Amidst competition and their respective troubles, Microsoft, Sony, Nintendo, and gamers alike have failed to realize the signs that, as far as the current generation is concerned, they are all in this together.
Healthy and a non-monopolistic business is inherently competitive. There is no doubt that until recently there has been a war of sorts in the video game industry between Sony, Nintendo, and relative newcomer, Microsoft. There is also no doubt, that on occasion, very serious blows have been dealt during this “War”. But unlike in the past, now, when such a blow is struck, it tends to be something that further evens the playing field.
Indeed, while competition still exists (which it most certainly should) and if any war exists still, it is a “cold war” of positioning rather than the constant bombs of exclusivity of generations past. Though surely it was unintended on the part of former dominator Sony, it appears that many major occurrences of this “New Gen” of gaming have led the three to relative equality with major prosperity and growth on the horizon for all three companies due to a growing video gaming market.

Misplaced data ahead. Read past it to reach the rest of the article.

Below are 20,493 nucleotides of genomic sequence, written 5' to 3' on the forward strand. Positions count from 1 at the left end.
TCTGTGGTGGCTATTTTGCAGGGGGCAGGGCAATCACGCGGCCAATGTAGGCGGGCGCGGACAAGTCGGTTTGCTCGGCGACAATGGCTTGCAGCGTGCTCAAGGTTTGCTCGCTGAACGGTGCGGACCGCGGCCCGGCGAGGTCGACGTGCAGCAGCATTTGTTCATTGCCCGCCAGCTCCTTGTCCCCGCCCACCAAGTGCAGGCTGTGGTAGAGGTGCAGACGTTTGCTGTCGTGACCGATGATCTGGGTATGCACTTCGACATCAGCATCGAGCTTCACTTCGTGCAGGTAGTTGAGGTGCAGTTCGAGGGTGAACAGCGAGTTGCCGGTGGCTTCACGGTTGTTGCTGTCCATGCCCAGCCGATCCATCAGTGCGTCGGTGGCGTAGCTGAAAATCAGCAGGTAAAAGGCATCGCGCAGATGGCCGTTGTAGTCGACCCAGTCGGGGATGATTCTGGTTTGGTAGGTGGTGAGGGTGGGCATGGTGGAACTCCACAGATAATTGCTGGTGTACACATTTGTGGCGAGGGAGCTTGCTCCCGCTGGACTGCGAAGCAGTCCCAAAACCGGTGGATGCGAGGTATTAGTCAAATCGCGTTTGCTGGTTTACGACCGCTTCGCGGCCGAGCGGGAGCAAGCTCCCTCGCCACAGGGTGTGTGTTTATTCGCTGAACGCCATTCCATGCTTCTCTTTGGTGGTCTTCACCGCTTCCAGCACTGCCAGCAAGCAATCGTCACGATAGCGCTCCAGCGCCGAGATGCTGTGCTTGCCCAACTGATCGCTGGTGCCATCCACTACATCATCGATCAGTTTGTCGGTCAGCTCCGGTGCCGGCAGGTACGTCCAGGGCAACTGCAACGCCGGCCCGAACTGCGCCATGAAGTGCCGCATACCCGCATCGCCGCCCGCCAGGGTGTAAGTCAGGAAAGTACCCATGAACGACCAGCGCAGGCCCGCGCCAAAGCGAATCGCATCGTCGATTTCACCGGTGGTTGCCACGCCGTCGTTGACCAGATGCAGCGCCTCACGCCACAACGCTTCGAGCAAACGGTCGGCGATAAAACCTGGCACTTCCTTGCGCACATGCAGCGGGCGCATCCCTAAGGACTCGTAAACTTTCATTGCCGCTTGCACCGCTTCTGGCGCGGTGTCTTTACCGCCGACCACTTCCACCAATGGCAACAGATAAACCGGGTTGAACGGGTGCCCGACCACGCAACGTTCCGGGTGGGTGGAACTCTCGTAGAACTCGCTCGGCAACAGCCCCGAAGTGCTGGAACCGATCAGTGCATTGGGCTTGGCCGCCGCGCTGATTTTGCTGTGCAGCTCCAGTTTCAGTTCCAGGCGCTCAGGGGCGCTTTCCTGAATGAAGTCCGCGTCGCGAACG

Microsoft’s XBox 360 appeared on the market a full year before the up-and-coming consoles of their competitors. They wanted to capitalize on being first. They wanted to expand their market so that they had more strength beyond the borders of North America, and they did. Yet still, they didn’t clean house as they probably could have due to a large percentage of critical problems with hardware, and lingering Eastern resistance to the XBox franchise.
Sony’s Playstation 3 looked to reconnect with the success that the PS2 had in bringing the DVD into mainstream with their High Definition Blu-Ray disk. In addition to that strategy, they also packed the console with the power to center a home’s entire entertainment experience around it. Though it was not intended, the inherent cost of such a product combined with less of a focus on gaming than in the past, not to mention the year handicap given to their closest thing to a head to head opponent, saw Sony forfeiting the majority of market share. While it is more than safe to assume that the Playstation franchise will continue to be a force for years to come, it is also safe to assume that Sony’s next few major 3rd party exclusives will for the most part be the last we see of that degree of exclusivity.